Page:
COVID-19 Relief Effort Collapses in Senate, Takes Shape in House
Both chambers of Congress are hashing out the next phase of COVID-19 relief as the pandemic continues to hit hard across all sectors of the economy. ASAE is pressing for the Paycheck Protection Program to be expanded to include associations.
The Senate adjourned Thursday after competing proposals to add funding for COVID-19 relief failed to win support, shifting attention to the House where another large-scale economic stimulus package is taking shape.
In the Senate, Democrats blocked Majority Leader Mitch McConnell’s bid to add $250 billion to the Paycheck Protection Program (PPP) designed to assist small businesses, and Republicans rejected Democrats’ counter-offer to add an additional $250 billion for hospitals and local governments.
Both Republicans and Democrats accused each other of political maneuvering during a pandemic crisis, though both sides acknowledged that they would have to come to agreement soon on a larger package of COVID-19 relief. The need for additional economic aid was underscored by news that another 6.6 million Americans applied for unemployment benefits last week, joining 10 million Americans who applied the previous two weeks.
McConnell tried to make the case to Senate Democrats that the PPP was in dire need of additional funds and that other priorities related to COVID-19 relief could be addressed later. The $2.2 trillion CARES Act that Congress passed two weeks ago included $350 billion for the PPP to keep small businesses and 501(c)(3) nonprofit groups afloat during the pandemic, but McConnell said the program is already overwhelmed.
“I am literally talking about deleting the number 350 and writing 600 in its place,” McConnell said to Democrats on the Senate floor Thursday. “Please do not block emergency aid you do not even oppose just because you want something more.”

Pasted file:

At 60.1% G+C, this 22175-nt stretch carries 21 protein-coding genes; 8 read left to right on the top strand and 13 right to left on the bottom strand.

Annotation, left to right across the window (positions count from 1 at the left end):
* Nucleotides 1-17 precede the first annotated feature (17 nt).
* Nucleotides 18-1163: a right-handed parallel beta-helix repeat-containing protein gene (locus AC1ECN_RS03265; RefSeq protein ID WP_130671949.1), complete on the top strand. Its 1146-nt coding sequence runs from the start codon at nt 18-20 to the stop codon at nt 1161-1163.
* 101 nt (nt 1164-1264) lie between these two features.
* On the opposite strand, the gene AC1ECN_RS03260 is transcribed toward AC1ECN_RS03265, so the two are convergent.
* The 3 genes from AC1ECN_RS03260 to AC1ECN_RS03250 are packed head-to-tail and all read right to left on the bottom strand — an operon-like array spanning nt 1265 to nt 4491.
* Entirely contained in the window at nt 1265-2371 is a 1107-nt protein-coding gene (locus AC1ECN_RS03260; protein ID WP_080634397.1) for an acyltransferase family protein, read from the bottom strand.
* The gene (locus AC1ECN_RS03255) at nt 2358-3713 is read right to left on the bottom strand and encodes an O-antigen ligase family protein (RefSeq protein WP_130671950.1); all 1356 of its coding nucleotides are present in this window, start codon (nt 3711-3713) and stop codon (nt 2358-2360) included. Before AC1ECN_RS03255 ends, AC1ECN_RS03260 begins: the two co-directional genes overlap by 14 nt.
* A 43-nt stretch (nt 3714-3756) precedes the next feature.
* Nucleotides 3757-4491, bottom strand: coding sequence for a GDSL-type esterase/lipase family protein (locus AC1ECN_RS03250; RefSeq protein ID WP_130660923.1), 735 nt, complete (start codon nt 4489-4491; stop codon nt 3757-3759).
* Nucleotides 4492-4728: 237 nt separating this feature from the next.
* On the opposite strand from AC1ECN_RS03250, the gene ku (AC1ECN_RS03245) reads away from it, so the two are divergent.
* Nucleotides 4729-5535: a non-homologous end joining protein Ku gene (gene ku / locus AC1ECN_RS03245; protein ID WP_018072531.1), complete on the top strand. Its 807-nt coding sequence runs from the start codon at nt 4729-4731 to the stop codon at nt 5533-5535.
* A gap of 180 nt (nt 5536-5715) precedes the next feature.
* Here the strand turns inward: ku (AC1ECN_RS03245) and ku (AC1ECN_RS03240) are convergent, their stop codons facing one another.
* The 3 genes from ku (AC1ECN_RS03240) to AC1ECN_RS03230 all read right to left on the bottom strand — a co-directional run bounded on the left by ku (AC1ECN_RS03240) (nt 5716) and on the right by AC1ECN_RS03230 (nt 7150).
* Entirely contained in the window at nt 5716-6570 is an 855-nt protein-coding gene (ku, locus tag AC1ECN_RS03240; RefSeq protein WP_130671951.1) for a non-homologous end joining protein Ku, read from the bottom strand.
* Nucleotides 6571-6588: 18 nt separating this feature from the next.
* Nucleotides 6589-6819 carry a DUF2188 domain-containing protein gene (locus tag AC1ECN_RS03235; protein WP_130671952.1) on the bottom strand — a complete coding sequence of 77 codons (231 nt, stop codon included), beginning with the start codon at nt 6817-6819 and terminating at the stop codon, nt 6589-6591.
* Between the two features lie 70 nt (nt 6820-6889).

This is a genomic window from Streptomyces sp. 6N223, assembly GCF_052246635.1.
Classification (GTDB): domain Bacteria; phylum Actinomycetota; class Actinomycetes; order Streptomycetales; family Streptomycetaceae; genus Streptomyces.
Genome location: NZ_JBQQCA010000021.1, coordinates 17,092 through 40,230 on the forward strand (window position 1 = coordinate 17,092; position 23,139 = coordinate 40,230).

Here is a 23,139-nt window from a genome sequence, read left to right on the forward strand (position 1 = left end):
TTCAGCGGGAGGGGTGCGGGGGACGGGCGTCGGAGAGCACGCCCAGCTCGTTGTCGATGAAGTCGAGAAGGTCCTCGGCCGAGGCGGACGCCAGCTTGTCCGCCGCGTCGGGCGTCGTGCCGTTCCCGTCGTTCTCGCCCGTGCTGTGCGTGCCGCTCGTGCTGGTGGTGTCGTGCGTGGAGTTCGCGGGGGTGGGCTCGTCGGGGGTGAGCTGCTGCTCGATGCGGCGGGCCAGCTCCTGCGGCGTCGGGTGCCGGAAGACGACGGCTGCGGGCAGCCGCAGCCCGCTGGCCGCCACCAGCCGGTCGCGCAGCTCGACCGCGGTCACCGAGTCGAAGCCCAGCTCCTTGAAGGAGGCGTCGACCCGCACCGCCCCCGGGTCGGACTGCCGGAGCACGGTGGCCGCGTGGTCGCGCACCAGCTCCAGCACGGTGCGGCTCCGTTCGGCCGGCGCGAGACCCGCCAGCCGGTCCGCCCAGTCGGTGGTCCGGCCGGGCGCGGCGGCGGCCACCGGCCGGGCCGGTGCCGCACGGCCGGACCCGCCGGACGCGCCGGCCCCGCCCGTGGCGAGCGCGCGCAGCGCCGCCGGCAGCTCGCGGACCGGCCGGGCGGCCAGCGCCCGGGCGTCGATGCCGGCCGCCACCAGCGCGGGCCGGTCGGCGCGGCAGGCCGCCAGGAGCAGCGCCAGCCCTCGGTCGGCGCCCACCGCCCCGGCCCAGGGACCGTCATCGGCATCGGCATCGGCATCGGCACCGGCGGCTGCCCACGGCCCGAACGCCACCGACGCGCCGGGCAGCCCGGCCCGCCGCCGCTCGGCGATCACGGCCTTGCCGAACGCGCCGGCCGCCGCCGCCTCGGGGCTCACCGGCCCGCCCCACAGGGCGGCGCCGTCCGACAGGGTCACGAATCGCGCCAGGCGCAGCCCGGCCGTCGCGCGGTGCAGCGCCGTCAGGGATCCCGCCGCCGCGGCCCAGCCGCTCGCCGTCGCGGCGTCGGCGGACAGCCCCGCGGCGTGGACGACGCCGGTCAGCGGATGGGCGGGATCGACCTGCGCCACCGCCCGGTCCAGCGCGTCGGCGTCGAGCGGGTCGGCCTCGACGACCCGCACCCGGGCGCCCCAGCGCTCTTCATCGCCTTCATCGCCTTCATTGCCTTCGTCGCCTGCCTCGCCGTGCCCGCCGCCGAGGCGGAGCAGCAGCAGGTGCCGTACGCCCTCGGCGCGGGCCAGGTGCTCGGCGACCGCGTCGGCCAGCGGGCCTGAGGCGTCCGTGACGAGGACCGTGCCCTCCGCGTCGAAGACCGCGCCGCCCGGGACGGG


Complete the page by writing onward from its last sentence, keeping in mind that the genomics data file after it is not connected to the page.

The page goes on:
Maryland Democratic senators Chris Van Hollen and Ben Cardin said McConnell’s take-it-or-leave-it proposal was a “political stunt” that ignores other relief measures for hospitals, cities and states, and food stamp recipients that must be addressed.
The PPP is “a good program,” Cardin said. “We strongly support it. It’s bipartisan. But this unanimous consent request was not negotiated. There was no effort made to follow the process so that we could get this done. So it won’t get done. The majority leader knows that.”
Meanwhile, the House bill will likely inject another $1 trillion or more into the faltering economy, Speaker Nancy Pelosi (D-CA) told Democrats on a call this week.
Pelosi said the next relief package will be focused on replenishing funds for programs established in the CARES Act, including the PPP, which has seen a surge in demand from businesses seeking loans to survive the coronavirus pandemic. Pelosi said there will likely also be additional direct payments to individuals, extended unemployment insurance, and more resources for food stamps in the bill. House Democrats are also looking for more aid for state and local governments in this next phase.
ASAE and thousands of other associations have urged Congress to include trade and professional associations in the Small Business Administration’s Paycheck Protection Program. The CARES Act restricts access to the PPP loans to small businesses and 501(c)(3) nonprofit groups with fewer than 500 employees. This fourth COVID-19 relief bill is viewed by ASAE and many others as the next best opportunity to include associations in the PPP.
Pelosi said the House will pass the next relief package this month. The House is not scheduled to be back in session until April 20 at the earliest and passing legislation by voice vote would require unanimous consent
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